The question of "tenure or no tenure, academic work or not" is not only about choice of jobs. Academic training involves 10 or more years of post-secondary education, which can mean stalling the supposed milestones of adult life (buying a house and/or car, having children, building a long-term retirement plan and so on) until your late 20s or early 30s--unless you had a healthy amount of economic privilege to begin with. This is a significant investment of time, money, and other resources. If you've managed to accumulate a mound of student debt during your time in university, then you'll also be trying to find ways to juggle that with your regular living costs. In other words, you'll want a steady, reasonable income, not the tenuousness of contract-to-contract teaching work.
The lack-of-tenured-employment problem is not just a short term one, a "dip in the market". On the contrary, it is bound up with the structural changes associated with massification that have occurred in universities over the course of the last 60 years or so. For a while, the potential problems were allayed simply by injecting more public funding into the system (from the 1960s to 1970s), and hiring more full-time professors, as a means of increasing accessibility for previously excluded groups. But the recessions of the 70s, followed by 1980s neo-conservatism and (here in Ontario) the Harris Conservatives in the 90s, have made fiscal instability the norm. Hence contract faculty also serve as conveniently expendable labour when budgets shrink.
The future of tenure as a system is shaky, primarily because of these structural issues. As our PSE systems are stretched to their limits, old ways of doing things have come under attack not only by those marginalised by the existing, unequal tenure system but also by increasingly influential "stakeholders" outside the university. Tenure was a system that functioned reasonably well when universities were elite institutions with few undergraduates and even fewer graduate students, but in Canada at least, the beginning of the end of that arrangement came in the 1960s. And it's somewhat ironic that while universities have become more "accessible", tenure is now becoming much less so.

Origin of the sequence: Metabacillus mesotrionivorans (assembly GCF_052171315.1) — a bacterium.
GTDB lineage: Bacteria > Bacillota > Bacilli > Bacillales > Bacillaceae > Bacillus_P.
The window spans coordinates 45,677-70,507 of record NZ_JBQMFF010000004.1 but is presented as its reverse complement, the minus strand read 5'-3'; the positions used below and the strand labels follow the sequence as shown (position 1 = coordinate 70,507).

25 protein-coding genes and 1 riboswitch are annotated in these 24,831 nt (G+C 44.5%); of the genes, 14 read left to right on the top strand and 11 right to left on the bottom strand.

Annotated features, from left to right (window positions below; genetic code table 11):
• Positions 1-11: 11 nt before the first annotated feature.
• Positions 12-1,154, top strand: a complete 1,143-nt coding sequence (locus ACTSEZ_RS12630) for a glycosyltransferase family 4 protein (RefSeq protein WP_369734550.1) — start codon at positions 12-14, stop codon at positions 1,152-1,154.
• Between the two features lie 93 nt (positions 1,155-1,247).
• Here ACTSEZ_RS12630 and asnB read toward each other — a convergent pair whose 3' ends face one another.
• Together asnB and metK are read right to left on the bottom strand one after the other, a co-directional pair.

Even as contract faculty form associations to lobby for their rights, we see regular stories from the United States and elsewhere about PSE institutions making it easier for themselves to dismiss tenured faculty as well. So changes to tenure are already becoming an issue that affects everyone, one that needs to be resolved fairly and sustainably and in the near future. If we don't come up with a more equitable solution by design, then the situation is likely to degenerate along the current well-beaten track--with persistent inequalities between a small, elite group of well-paid research professors (and increasingly, administrators), and the non-permanent faculty who pick up the expanding teaching duties necessitated by mass post-secondary education.
None of this looks to me like the kind of situation on which I want to stake my own career and livelihood. And I think the "rational" decision would be to choose some other field. But my love of learning--and of helping others learn--is not necessarily rational, though I do have a healthy desire to see things change for the better and to put my own energy toward that goal. As always I'm walking a line between intuition and "reason", frustration and elation, helplessness and empowerment, and looking for some happy middle ground on which to build a launching pad, a castle, a jungle gym, whatever seems necessary. Of course that must be done whilst successfully navigating the way through the PhD process, but I'll get to that in my next blog post.
Coming up soon, in Part 2: Why do so many of us want to be professors? The culture of graduate school, changing needs of grad students, the uses of tenure and a few ideas about (positive) future prospects.